They don’t celebrate Memorial Day Weekend in Japan. But to me, that is the official start to the summer and I was feeling deprived. In April, there was an article in Metropolis (my new bible on All Things Japan) about where to go to the beach if you were stuck in Tokyo during the hot and humid summer.
There was a small photo of a nice deck with umbrellas in front of the ocean and the small blurb described it as a hip new beach hotel like the one the company ran in Bali. I checked out the website which was completely in Japanese but then found a blog that had some nice photos. I tried to make a reservation but no one at the hotel spoke English. I asked the American Club concierge to call for me and a day later, I had booked two rooms at the Sayan Terrace in Chiba. I was told that Onjuku beach was in southern Chiba and it would take us about 2.5 hours by car to get there. The weather forecast was for rain the entire weekend (torrential at times) but if I had cancelled the day before, I would have been charged 50% of the cost which didn’t sit well. So, Tom came home early on Friday and we were in the car by 5:30. The first hour was strictly highway but soon we were off and it wasn’t raining and the sky was still light at 6:30. The rest of the trip only took about 45 minutes and it was all along the coast. Our navigation system dropped us in the middle of town and after going in a very large circle we finally found the hotel. It was 7:30 when we checked in and they were stunned. I don’t think they thought we were coming because they just stood there staring at us. And then, they said the magic “choto mate kudasai” basically one minute please and they left the desk and didn’t return for quite some time. About 30 minutes later, our rooms were ready and they were really lovely. The kids had a huge room with three beds and a hang out area, a balcony and a large bathroom. Tom and I had a smaller room but a nicer terrace. The bathroom was mostly made of plastic. We went down for dinner and it was very fancy and had many courses (at least five) but at least we didn’t have to sit on the floor and most of the food was pretty good. After dinner it was back to the kids room for a game of apples to apples. The next morning was overcast but it wasn’t raining so after breakfast (a strange buffet of pita bread with egg salad, tuna salad, lettuce, tomato, fried potatoes and small sausage) we went for a long walk on the beach. There were at least two hundred surfers in the rough waves. The beach was littered with all kinds of interesting things that kept the girls busy while Tom and Hayden threw the football around. As we were finishing up, the rain began and we got in the car to tour around and look for lunch. Leaving the ocean, we climbed into a hillier terrain and our car drove through several tunnels that had been dug out of the mountain. There were rice paddies everywhere and not much else. The entire place was various shades of green. Hungry, with an English map in hand, we found the fresh delivery sushi restaurant and had lobster many ways. Tempura, sashimi, sushi, drowning in miso soup… all delicious. Each time someone ordered, the man would climb up on a stool and scoop whatever he needed out of a very large tank at the front of the restaurant. After lunch, we got back in the car and went in search of the bowling alley we had found on the way into town. We were wearing flip flops and had no socks, not to mention that we have BIG feet but Tom was not fazed. The bowling alley had everything we needed (the shoes came out of a funny vending machine) and we played two games each. The girls had their own lane with no gutters and Tom, Hayden and I competed against each other. After the first game, Hayden disgusted with his low score, went off to find the batting cages. Tom and I continued the competition. In the first game I beat him 104 to 99 and then he brought his A game and beat me 175 to 129. After bowling, we returned to the hotel for tea time in the lobby and the kids went upstairs to hang out. After another multi-coursed dinner, we played Scategories and Apples to Apples before turning in. I was awoken very early the next morning by Tom on his way out to swim. It was a little before 6 and the ocean was already crawling with wet-suited surfers. I took photos of Tom from the balcony – he was easy to spot as he was the only one without a wet suit. By seven, the sun had come out and it was getting hot. The kids woke up and we took our breakfast in a picnic basket out to the deck and ate under the umbrellas. We enjoyed a nice long morning on the deck until a man from the hotel came out around 12:15 and said “check out time. check out time jew ni ji (12:00). We were playing dumb and took our time packing up. I don’t know what the rush was – there was no one left at the hotel. But we packed up and got on the road back to Tokyo. We decided to take the Aqualine which is a bridge tunnel combination across Tokyo Bay with an overall length of 14 km, it includes a 4.4 km bridge and 9.6 km tunnel underneath the bay—the longest underwater tunnel for cars in the world. At the bridge-tunnel crossover point, there is an artificial island with a rest area consisting of restaurants, shops and amusement facilities. Air is supplied to the tunnel by a tower in the middle of the tunnel, called the Kaze no Tō (the tower of wind), which uses the bay’s almost-constant winds as a power source. The road opened in 1997 after 31 years of construction at a cost of 11.2 billion USD. It was the most surreal experience. You get on what looks like a normal bridge and you continue on it for quite awhile and then straight ahead you see what looks like a huge cruise ship only its the entrance to the tunnel (the bridge just stops and down you go). It was out of a sci-fi movie. Very cool. And when we came up on the other side, we were only 20 minutes away from our apartment. The entire trip took 1.5 hours. Happy Memorial Day.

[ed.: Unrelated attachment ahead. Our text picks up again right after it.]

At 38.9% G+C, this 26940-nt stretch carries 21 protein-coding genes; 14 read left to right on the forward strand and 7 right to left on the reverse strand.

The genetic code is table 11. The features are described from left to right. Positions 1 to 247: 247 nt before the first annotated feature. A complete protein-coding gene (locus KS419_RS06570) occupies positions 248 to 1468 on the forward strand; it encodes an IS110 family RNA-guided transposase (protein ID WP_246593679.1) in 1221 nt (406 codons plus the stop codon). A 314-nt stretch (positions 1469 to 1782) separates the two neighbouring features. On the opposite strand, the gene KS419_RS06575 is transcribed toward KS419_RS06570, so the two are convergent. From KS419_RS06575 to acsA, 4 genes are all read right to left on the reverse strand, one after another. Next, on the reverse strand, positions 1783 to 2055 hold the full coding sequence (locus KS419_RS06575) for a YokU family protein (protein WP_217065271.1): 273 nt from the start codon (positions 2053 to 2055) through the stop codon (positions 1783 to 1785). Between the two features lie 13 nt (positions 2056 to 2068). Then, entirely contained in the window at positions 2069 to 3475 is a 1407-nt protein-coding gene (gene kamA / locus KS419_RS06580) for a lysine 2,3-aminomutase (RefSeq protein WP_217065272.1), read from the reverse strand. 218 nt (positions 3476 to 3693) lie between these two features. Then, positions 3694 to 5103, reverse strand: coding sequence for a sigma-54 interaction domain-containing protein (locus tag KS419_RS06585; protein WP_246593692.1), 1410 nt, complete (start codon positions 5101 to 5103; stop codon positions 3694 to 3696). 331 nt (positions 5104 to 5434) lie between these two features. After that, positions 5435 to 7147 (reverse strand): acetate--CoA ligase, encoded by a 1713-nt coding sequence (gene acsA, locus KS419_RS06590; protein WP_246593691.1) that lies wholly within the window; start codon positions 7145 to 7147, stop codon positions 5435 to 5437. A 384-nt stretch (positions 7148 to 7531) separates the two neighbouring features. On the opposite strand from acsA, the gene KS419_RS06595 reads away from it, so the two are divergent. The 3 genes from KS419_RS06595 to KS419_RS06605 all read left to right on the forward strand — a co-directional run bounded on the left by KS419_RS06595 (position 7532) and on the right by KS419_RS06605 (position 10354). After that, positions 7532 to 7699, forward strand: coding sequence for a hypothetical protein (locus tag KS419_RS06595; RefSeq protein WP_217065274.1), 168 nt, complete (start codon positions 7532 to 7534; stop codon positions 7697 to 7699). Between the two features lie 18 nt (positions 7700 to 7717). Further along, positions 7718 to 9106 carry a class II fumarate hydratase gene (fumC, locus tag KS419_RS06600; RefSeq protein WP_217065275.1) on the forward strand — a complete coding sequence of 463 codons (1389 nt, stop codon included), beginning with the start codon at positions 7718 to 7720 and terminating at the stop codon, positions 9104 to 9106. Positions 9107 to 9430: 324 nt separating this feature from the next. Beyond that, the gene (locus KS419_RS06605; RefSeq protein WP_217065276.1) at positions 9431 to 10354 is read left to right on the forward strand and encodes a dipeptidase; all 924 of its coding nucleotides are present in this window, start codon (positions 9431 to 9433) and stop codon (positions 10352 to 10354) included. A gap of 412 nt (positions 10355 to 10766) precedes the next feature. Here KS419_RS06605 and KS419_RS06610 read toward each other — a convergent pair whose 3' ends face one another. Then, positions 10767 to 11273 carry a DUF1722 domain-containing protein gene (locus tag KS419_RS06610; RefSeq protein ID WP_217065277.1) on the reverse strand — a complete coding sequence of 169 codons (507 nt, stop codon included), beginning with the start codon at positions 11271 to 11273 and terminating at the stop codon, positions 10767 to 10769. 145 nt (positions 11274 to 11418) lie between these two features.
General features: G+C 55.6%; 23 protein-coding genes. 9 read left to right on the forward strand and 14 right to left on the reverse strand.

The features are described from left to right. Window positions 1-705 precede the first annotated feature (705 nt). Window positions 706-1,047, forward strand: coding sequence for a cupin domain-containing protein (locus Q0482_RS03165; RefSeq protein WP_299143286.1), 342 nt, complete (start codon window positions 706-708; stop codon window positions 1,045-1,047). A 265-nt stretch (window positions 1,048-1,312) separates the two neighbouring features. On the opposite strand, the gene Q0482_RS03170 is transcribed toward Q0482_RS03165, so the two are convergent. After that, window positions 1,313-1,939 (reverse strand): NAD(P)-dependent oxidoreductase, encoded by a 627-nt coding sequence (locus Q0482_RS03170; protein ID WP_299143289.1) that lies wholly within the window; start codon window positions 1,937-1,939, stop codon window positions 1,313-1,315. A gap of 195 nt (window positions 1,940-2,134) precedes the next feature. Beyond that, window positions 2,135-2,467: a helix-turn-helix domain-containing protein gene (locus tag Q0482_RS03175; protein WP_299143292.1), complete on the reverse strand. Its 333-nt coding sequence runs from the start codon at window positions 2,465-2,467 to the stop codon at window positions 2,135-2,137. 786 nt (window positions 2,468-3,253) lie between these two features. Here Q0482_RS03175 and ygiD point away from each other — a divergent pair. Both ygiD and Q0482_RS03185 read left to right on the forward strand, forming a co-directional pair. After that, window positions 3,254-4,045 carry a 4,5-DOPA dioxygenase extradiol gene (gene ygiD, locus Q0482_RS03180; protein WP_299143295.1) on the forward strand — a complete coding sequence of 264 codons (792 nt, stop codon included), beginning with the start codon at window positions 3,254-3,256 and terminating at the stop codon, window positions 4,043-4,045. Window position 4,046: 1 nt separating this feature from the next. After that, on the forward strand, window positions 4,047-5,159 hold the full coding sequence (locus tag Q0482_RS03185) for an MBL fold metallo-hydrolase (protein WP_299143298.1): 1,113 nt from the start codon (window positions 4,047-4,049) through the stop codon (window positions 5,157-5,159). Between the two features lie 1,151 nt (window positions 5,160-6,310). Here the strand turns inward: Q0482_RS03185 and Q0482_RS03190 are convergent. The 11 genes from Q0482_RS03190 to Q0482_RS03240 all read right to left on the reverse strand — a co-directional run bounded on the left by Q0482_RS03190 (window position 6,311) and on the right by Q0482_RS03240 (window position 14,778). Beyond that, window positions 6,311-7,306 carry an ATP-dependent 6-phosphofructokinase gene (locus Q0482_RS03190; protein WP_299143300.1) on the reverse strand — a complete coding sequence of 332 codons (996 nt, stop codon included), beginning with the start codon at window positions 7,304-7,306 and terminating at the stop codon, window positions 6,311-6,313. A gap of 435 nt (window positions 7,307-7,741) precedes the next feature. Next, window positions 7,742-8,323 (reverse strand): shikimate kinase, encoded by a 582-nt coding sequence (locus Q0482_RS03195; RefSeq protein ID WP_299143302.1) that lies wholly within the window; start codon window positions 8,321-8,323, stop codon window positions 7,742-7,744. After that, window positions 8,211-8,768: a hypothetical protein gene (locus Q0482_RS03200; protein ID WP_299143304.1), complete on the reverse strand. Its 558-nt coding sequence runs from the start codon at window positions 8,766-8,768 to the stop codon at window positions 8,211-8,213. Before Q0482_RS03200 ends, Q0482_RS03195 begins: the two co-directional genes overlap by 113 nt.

Here is a picture of something you rarely see in May in Kyoto. It is the very famous Nanzenji Zen Rock Garden and it is EMPTY. May is prime time for Japanese school children to visit their World Heritage Sites. And if it wasn’t for the swine flu outbreak in Japan last week, I would be squeezing into this photo, trying to find a spot to view the rocks. This unexpected emptiness was not anticipated when I boarded the 2.5 hour bullet train with six of my girlfriends last Monday morning on our way to Kyoto, but it was much appreciated. We had been planning this brief respite for the past few months, a Sayonara to our friend D’Anna who will be leaving Tokyo this June to move to Shanghai. We didn’t have much time but we wanted to see and do as much as possible in 36 hours. We based the trip around a stay in one of Alex Kerr’s restored Machiya. Alex Kerr is an American who spent most of his life in Japan and is now considered an expert in Japanese culture and art. He is a writer (Dogs and Demons, Lost Japan), art collector and restorer of old Machiya (traditional wooden townhouses that housed merchants and craftsmen). Staying in a restored Machiya is not for everyone. It felt like we were living in a Japanese museum. I wouldn’t necessarily have stayed there with my children (the paper shoji screens alone would have made me too nervous) and the cost would have been prohibitive, however split amongst 7 women it was quite reasonable. We hired a van with an English speaking driver and tried to fit in a nice assortment of temples, walks, shops, geisha sightings and even a show. We kicked off the trip with Mimosas on the Shinkansen (bullet train) and we had two rows of seats directly behind one another and the seats on the trains in Japan are swivel-able (if that is a word) and we were able to face each other and chat non-stop for 2.5 hours. Upon arrival in Kyoto, we were met by our driver and off we went to our first temple. The walkway leading up to Ginkakuji Temple is made of towering shrubs and is usually very crowded. It was then that we realized we were alone. We started to marvel at our luck and then we asked the driver and he explained that as of today, the schools were all closed in Kyoto due to the Swine Flu. We giggled. How very fortunate for us! After a nice visit, we walked the Philosopher’s Path which is a winding course along a small river that goes on for about a mile. There are small shops and artisans along the way and it was absolutely beautiful. I can’t say our conversations took on a deeper meaning but it was most enjoyable!At the end of the path, our driver was waiting for us, frantically waving his white gloved hands to signal our arrival at the van. He took us to the restaurant we had reserved for lunch, Okutan, a 300 year old restaurant serving tofu. Most of what we had to eat that day was good. Some of it was “different”. The restaurant was directly outside of the main gate of the next temple on our list, Nanzenji. We walked along at our leisure and pure enjoyment. With no crowds, we were free to discover. When we were completely satisfied that we had seen all there was to see, our driver took us to check in at the machiya. We were all excited to see where we would be staying, not to mention cocktail time was quickly approaching. We were met at the machiya office by Cam (not sure that was his exact name but it’s close) and after telling us the rules and regs (this took a long time) and showing us all the details of the house (this also took a long time) he finally left us to it. Within minutes, we had set up the small table in tatami room with appetizers and the cocktails had been poured. We toasted ourselves and our choice of “hotel” and walked all around the house getting to know the ins and outs. There were several bed rooms but we decided to move all the futon into the biggest room and sleep together. The house was truly amazing. It was made completely of wood and tatami although the kitchen had been modernized as well as the bathrooms. There was a nice sized garden at one end of the house with glass doors that opened into the living room. The staircases were steep and made creaky sounds. The rooms were dark and the light switches not easy to find. At one point I went to use the bathroom and freaked myself out a bit. But overall it was a very unique experience. We didn’t have that much time to relax before we dressed, hopped in a cab and went to Gion Corner to see a Japanese culture show. The show was touristy yet efficient. In 55 minutes, we were shown a tea ceremony, ikebana (flower arranging), Kyoto Style Dance, Japanese Harp, a comic play, court music and Bunraku (Japanese puppet play). It was just a taste but it was enough. After the show, we walked through Gion, over the Kamo River to Pontocho. Pontocho is a long cobbled alley that runs along the Kamo River. It is best known for geisha and the tea houses they visit but it also has restaurants and bars that back up to the river. In the warmer months, the restaurants build decks on stilts on the river and serve meals outside on tatami mats. It was a Monday night and the weather was not warm but we went and ate outside on the deck anyway. The waitress gave us each a blanket and the hot sake helped to warm us up. After dinner, we walked back to our “home” and got into the most comfortable fluffy futon and went to bed. In the morning, after breakfast at home, we checked out of the machiya and were picked up by the driver in the van. We started the day at Kinkakuji (The Golden Pavilion) as it is best seen in the morning with the gold reflected in the water. It was beautiful and empty and we took our time in the temple grounds. From there we went to Ryoanji, another zen temple World Heritage Site and then on to Nijo Castle, the Kyoto residence of the Shogunate. At this point, we were hungry and tired and needed fortification and so we asked the driver to drop us in Sannenzaka, a hilly area in the eastern part of Kyoto with tons of quaint shops and restaurants. We chose a soba shop (buckwheat noodles) for lunch and it was delicious although several of us could have eaten a whole other bowl…the portions are never very large in Japan. It was in this area that we saw Geisha, several of them. They are like rock stars in this country. The few people that were out in the streets dropped what they were doing and ran to see them (us included). I felt kind of bad, but it didn’t stop me from taking their pictures and following them. After lunch and lots of shopping, we made our way to the main street leading up to Kiyomizudera, a Buddhist temple high up in the eastern hills of Kyoto with a waterfall within. For 200 yen (about $2) they give you a small cup to attach to a long metal stick that you place under the waterfall to catch the water and drink it. Of course we all did it. My cup is on my bar next to my other sake cups (I have created a very nice collection of sake cups these past few months). For another 100 yen, I was able to write my troubles on a special piece of rice paper shaped like a person and plop it into a bucket of water to watch my troubles melt away. It was fabulous, the water removed the ink from the paper and then the paper just peacefully dissolved. Very figurative but nice. With thirty minutes until the last temple on our list was to close, we made our way down the street and hopped in the van to arrive at Sanjusangendo, a Buddhist temple famous for the one thousand life-size statues of the Thousand Armed Kannon. It was at this very last temple that I finally bought a temple book. A temple book is supposed to be carried with you at all times in Japan because you never know when you are going to be at a temple. The tradition is to collect a stamp from each temple you visit. These stamps are called Shuin and in addition to the stamp, the priest will usually sign the page in their own calligraphy and date it. The pages in these books fold out like an accordion and have space on each side for a shuin. There is a space in between the pages for a piece of newspaper to keep the ink from bleeding through to the other side. When completed, these books become prized possessions. I should have bought one at the beginning of the trip but I was preoccupied and the process didn’t sink it. But I’m not worried, the one thing Japan has an abundance of is temples. I’m sure my book will fill up soon enough. Exhausted and spent after the last temple but still with an hour to kill, we had the driver bring us to Kyoto station where we found a bar and ordered 7 nama biru (beer from a stick). We bought dinner to take on the train and departed Kyoto on the 6:03 bullet train back home. We were a bit loud, got shushed and then got even louder. The train pulled into Tokyo at 8:30 pm and we all jumped in cabs and went our separate ways.